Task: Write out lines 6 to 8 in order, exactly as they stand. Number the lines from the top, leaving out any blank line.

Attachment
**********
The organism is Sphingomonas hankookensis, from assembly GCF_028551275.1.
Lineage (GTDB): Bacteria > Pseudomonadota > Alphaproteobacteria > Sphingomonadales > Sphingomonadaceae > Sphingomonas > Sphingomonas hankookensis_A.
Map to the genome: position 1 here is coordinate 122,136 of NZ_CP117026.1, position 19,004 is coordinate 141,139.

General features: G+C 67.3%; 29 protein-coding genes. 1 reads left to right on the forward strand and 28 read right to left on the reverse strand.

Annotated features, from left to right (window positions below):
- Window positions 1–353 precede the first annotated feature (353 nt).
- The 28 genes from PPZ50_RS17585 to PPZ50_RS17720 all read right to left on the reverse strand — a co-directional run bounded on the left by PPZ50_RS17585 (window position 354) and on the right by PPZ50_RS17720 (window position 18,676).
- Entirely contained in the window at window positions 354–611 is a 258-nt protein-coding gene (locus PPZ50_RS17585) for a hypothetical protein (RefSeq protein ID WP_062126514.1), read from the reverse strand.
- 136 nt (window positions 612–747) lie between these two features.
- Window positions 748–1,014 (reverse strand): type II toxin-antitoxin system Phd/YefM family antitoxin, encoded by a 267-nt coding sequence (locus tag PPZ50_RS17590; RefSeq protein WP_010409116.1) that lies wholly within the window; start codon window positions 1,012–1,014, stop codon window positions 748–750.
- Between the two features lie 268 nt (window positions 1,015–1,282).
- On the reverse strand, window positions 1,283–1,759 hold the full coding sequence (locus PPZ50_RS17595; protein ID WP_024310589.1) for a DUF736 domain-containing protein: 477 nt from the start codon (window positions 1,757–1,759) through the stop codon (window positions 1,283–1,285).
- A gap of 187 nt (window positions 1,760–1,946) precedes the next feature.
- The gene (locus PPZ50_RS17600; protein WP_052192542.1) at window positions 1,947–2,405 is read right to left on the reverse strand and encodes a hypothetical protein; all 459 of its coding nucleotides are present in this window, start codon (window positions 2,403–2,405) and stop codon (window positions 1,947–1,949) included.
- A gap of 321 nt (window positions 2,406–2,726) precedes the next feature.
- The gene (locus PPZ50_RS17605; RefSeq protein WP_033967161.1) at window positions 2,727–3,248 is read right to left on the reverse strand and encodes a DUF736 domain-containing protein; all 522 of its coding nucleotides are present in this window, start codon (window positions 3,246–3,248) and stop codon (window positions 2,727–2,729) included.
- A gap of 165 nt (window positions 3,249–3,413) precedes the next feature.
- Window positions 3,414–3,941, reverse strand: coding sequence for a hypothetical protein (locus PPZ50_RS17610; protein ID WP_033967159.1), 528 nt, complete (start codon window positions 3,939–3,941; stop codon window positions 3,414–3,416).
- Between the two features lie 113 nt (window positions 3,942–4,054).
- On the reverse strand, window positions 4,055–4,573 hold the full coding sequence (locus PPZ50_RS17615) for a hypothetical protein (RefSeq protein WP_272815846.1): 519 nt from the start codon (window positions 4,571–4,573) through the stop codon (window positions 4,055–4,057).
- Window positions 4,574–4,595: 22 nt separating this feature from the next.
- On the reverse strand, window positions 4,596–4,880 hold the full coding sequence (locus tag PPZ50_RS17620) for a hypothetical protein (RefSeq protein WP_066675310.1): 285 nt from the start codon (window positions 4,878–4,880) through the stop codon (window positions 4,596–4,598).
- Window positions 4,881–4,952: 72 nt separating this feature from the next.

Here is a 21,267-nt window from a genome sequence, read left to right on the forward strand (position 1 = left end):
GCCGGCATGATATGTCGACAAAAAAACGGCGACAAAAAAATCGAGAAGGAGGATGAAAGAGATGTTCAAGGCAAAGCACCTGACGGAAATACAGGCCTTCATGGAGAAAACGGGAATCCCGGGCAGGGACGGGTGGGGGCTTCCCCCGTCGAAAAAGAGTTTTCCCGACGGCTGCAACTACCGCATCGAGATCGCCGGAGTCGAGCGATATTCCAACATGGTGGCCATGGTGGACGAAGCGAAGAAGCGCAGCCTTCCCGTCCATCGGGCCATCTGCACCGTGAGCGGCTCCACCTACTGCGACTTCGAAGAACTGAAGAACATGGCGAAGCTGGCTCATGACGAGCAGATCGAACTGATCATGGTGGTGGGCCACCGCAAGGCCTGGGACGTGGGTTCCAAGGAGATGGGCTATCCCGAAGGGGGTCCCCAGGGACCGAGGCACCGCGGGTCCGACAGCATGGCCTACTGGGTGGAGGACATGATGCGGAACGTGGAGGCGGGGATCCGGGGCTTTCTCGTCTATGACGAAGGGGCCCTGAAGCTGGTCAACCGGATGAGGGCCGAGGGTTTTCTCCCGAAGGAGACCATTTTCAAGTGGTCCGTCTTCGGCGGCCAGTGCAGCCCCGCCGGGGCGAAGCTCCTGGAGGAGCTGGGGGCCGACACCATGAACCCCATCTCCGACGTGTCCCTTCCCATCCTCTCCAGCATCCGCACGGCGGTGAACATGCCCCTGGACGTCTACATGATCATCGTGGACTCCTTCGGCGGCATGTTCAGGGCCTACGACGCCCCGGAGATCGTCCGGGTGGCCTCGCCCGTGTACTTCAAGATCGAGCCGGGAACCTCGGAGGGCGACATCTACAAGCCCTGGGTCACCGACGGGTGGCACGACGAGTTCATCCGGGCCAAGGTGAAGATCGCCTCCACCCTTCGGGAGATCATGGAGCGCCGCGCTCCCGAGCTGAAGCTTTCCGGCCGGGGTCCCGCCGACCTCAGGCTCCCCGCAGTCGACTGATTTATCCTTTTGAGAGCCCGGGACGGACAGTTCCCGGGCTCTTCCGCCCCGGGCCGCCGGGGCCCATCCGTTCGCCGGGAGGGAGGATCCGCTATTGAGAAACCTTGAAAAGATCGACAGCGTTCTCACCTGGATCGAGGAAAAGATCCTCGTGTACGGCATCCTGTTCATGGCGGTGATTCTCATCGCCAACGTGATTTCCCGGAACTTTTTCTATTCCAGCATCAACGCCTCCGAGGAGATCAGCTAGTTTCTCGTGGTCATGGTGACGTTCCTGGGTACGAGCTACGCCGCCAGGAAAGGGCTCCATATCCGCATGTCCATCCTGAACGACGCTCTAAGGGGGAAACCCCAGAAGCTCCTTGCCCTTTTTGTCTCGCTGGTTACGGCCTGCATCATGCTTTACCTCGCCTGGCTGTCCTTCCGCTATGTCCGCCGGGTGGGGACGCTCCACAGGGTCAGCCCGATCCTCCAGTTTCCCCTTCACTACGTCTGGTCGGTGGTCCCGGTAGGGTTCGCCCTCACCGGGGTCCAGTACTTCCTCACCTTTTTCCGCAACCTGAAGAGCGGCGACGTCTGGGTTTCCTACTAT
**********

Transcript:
- Window positions 1–353 precede the first annotated feature (353 nt).
- The 28 genes from PPZ50_RS17585 to PPZ50_RS17720 all read right to left on the reverse strand — a co-directional run bounded on the left by PPZ50_RS17585 (window position 354) and on the right by PPZ50_RS17720 (window position 18,676).
- Entirely contained in the window at window positions 354–611 is a 258-nt protein-coding gene (locus PPZ50_RS17585) for a hypothetical protein (RefSeq protein ID WP_062126514.1), read from the reverse strand.